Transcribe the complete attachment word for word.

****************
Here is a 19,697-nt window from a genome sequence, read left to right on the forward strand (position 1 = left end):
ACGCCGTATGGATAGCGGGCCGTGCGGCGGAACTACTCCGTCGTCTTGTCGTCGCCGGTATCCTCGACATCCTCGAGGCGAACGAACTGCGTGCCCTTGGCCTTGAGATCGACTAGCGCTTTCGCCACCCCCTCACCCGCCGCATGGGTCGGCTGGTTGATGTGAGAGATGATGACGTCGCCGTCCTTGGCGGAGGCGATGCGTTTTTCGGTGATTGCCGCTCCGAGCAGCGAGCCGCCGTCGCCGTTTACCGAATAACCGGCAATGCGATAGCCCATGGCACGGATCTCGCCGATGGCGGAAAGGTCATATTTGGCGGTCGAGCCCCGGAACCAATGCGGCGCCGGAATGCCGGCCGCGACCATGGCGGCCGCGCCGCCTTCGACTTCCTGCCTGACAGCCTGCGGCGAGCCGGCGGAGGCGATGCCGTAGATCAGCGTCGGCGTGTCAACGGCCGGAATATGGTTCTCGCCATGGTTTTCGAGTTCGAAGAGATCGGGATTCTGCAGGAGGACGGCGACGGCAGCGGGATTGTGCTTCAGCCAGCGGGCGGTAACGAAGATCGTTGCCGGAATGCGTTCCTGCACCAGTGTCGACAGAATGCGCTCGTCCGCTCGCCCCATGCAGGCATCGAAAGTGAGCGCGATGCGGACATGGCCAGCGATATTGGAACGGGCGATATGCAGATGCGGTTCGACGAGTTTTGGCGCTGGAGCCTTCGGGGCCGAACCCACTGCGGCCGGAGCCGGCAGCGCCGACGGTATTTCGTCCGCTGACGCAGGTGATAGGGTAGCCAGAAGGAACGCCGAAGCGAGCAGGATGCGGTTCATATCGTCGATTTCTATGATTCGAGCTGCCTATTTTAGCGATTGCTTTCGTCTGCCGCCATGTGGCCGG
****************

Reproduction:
Here is a 19,697-nt window from a genome sequence, read left to right on the forward strand (position 1 = left end):
ACGCCGTATGGATAGCGGGCCGTGCGGCGGAACTACTCCGTCGTCTTGTCGTCGCCGGTATCCTCGACATCCTCGAGGCGAACGAACTGCGTGCCCTTGGCCTTGAGATCGACTAGCGCTTTCGCCACCCCCTCACCCGCCGCATGGGTCGGCTGGTTGATGTGAGAGATGATGACGTCGCCGTCCTTGGCGGAGGCGATGCGTTTTTCGGTGATTGCCGCTCCGAGCAGCGAGCCGCCGTCGCCGTTTACCGAATAACCGGCAATGCGATAGCCCATGGCACGGATCTCGCCGATGGCGGAAAGGTCATATTTGGCGGTCGAGCCCCGGAACCAATGCGGCGCCGGAATGCCGGCCGCGACCATGGCGGCCGCGCCGCCTTCGACTTCCTGCCTGACAGCCTGCGGCGAGCCGGCGGAGGCGATGCCGTAGATCAGCGTCGGCGTGTCAACGGCCGGAATATGGTTCTCGCCATGGTTTTCGAGTTCGAAGAGATCGGGATTCTGCAGGAGGACGGCGACGGCAGCGGGATTGTGCTTCAGCCAGCGGGCGGTAACGAAGATCGTTGCCGGAATGCGTTCCTGCACCAGTGTCGACAGAATGCGCTCGTCCGCTCGCCCCATGCAGGCATCGAAAGTGAGCGCGATGCGGACATGGCCAGCGATATTGGAACGGGCGATATGCAGATGCGGTTCGACGAGTTTTGGCGCTGGAGCCTTCGGGGCCGAACCCACTGCGGCCGGAGCCGGCAGCGCCGACGGTATTTCGTCCGCTGACGCAGGTGATAGGGTAGCCAGAAGGAACGCCGAAGCGAGCAGGATGCGGTTCATATCGTCGATTTCTATGATTCGAGCTGCCTATTTTAGCGATTGCTTTCGTCTGCCGCCATGTGGCCGG